The objective of this activity was to perform research and development on next-generation GNSS receivers. More specifically, this meant that existing products were enhanced and new products were developed. The rationale behind this was to increase the market share of Septentrio in the market of professional GNSS receivers.
In 2003, Septentrio started the above mentioned ARTES-4 contract.
Phase 1 of the contract focused on three different main activities:
After a few (successful) years, the PolaRx2 family of receivers were quickly becoming too large and especially too power-hungry for the rapidly evolving portable OEM volume applications, which cover a large part of Septentrio’s addressable market (land survey).
Therefore, Phase 2 of the contract had the following objectives:
The next logical step was to reach volumes of thousands receivers sold per year and consequently solidify Septentrio’s role as leading European manufacturer of professional GNSS receivers.
Therefore, this Rider follow-up activity was proposed for the development and further industrialisation of the following receivers:
The SF rover key issue was to upgrade its firmware to be more competitive, including the addition of an IMU-interface.
The DF rover key issue was the implementation of the GReCo3 ASIC that was developed and tested in the previous phase onto our commercial dual frequency rover receivers.
The GLB rover needed to combine the separate L-band receiver board onto our core rover receiver board, so that a one-board solution will be available.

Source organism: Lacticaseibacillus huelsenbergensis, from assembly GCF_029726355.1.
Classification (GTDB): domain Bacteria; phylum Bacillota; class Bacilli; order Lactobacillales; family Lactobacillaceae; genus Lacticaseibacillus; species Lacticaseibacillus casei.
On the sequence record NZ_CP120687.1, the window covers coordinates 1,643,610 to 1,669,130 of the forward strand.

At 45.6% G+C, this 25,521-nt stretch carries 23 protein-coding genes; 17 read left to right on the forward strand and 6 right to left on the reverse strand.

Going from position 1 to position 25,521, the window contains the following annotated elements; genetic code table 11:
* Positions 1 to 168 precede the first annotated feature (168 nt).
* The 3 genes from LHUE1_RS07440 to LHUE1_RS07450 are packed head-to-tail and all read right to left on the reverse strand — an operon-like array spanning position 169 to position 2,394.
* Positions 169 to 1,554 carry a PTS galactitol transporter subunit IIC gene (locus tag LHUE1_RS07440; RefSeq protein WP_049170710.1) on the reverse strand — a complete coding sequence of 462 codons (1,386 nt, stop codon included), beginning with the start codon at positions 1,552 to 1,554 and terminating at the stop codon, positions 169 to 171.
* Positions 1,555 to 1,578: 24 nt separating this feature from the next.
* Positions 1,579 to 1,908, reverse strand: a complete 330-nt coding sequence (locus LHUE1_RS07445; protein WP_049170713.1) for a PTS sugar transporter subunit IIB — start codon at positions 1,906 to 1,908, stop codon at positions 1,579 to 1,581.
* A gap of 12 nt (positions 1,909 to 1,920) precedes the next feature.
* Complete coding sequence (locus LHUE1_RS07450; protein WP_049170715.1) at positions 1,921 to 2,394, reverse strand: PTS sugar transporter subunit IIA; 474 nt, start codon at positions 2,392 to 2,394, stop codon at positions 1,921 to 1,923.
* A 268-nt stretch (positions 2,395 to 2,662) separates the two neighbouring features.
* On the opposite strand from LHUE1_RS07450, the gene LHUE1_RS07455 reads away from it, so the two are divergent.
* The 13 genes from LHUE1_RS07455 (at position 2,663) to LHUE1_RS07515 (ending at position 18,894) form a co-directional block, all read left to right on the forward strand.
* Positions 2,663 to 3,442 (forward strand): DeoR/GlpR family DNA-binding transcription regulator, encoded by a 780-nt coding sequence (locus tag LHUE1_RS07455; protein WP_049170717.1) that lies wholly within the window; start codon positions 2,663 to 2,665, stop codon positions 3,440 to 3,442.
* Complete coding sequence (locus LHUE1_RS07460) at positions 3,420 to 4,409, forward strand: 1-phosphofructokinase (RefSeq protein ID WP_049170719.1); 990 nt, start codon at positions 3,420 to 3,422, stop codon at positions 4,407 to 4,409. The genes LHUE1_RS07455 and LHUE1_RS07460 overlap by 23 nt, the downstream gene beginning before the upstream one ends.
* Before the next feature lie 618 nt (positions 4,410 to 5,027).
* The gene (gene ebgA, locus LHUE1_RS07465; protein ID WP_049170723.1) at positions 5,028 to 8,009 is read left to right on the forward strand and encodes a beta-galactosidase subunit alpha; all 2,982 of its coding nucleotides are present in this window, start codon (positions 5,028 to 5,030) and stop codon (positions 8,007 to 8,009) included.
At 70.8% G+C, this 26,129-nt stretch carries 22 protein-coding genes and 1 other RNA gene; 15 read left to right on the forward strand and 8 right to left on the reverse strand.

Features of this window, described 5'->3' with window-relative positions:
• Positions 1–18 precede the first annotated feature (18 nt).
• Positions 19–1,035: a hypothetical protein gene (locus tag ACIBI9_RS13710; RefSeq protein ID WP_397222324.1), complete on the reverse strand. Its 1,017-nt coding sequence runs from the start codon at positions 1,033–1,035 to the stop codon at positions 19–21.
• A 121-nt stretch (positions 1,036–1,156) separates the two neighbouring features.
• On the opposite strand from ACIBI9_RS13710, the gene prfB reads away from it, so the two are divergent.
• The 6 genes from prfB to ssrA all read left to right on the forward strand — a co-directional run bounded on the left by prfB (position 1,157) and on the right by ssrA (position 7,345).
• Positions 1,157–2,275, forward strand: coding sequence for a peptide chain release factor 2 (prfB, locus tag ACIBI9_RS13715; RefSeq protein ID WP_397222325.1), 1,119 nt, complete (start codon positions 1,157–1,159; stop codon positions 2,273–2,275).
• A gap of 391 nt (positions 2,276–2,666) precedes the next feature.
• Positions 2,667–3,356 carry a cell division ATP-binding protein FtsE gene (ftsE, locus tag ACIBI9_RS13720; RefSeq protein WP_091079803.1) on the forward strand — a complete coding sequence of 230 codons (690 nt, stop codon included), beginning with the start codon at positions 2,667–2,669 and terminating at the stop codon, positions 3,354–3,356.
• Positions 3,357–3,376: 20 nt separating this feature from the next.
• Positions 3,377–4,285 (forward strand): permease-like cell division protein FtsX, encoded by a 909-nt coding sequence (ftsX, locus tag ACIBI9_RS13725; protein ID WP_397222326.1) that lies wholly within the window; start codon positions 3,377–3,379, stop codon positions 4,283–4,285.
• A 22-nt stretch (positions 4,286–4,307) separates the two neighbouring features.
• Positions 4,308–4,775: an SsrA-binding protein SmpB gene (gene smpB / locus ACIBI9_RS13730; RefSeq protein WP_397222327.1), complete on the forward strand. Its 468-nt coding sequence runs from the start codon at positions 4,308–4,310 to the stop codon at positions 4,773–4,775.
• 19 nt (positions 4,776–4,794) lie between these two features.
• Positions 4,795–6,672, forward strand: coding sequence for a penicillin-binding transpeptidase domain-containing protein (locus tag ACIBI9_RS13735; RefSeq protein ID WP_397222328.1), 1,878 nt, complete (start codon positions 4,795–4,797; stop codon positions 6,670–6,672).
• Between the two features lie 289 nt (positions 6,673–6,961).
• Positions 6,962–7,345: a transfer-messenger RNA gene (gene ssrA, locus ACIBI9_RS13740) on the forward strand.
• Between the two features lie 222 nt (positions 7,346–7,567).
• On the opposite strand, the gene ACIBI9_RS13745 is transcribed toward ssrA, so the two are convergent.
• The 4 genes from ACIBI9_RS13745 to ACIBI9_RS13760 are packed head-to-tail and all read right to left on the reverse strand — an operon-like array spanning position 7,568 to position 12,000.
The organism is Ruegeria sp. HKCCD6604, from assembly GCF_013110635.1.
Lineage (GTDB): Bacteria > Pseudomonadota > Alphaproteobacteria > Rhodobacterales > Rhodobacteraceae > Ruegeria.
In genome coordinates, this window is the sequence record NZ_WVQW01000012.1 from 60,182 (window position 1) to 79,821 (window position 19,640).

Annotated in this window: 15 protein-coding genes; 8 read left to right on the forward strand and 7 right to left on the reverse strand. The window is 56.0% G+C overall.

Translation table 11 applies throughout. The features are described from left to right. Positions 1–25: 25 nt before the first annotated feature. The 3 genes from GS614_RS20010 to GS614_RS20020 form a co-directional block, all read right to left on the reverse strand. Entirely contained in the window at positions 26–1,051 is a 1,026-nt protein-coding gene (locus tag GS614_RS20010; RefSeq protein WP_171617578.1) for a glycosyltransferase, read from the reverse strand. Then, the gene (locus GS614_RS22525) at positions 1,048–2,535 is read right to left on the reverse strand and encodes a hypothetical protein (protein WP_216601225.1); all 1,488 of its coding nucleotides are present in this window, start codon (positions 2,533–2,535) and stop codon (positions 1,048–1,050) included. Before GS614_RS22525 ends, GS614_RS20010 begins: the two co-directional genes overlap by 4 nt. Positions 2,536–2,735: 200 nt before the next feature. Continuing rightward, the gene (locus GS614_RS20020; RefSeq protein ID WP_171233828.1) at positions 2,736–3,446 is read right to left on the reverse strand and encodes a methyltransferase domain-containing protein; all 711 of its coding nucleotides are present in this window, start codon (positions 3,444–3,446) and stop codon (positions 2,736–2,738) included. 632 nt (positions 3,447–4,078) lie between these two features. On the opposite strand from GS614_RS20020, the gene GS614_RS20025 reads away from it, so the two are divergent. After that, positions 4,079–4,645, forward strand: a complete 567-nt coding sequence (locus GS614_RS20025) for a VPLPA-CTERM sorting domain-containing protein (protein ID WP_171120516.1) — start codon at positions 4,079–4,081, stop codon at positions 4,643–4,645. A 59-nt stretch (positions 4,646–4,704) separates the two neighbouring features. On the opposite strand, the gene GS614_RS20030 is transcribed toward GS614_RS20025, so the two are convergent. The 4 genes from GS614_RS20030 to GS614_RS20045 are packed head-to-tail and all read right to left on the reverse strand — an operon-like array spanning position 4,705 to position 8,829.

The DF base station activity was urgently needed to commercialise a dual frequency base station receiver with GLONASS capability.
The MF base station addressed the need to have a multi-frequency, multi-constellation base station receiver.
The MF base station needed to implement the capacity to track more satellites and the capability to receive new satellite GNSS constellations (Galileo and Compass).
The MA receiver development needed to provide heading and attitude information on a rover platform and allowing GLONASS tracking on top of GPS.
The objectives of the project were largely achieved and provide multiple benefits to Septentrio.
On top of the research on fundamental GNSS building blocks, six product developments were completed to strengthen the competitive position of existing products and develop new products that have broadened our portfolio substantially.
Especially the implementation of the new baseband ASIC gives us a solid receiver cornerstone for several years, starting with the three new products that are launched commercially as a result of this contract.
The key features of the SF rover receiver are:
The DF rover (see figure below) dual band dual constellation receiver is build around Septentrio´s ASIC GReCo3A. It accepts antenna signals in 2 bands and interfaces with external terminals through an 80-pins interface. The receiver interacts with the external world over three COM-ports that support rates up to 1 Mbps as well as a full speed USB 2.0 client (device) interface.
The DF base station comprises of a DF rover board which is mounted on a carrier-board that provides Ethernet and logging functionalities.
The GLB rover is a new dual band dual constellation receiver, built around Septentrio´s ASIC GReCo3A. It accepts GNSS signals in 2 bands as well as Inmarsat L-band beams through its single antenna connector. The receiver can also receive GPS L5 and Galileo E5a/b/AltBOC.
The MF base-station receiver is based on a single receiver board with two GreCo3 baseband processors providing each 136 hardware channels.
The wideband RF and digital front-end architecture enables the simultaneous reception of all required signal bands (GPS L1, L2, L5; GLO L1, L2, L3; GAL E1, E5a, E5b, E5AltBOC) through only two RF paths.
The MA receiver is a new multi antenna receiver intended for heading applications. It is available in an OEM board and in a housing. The main features are:
The activity started in June 2009 and ended in July 2011 according to plan.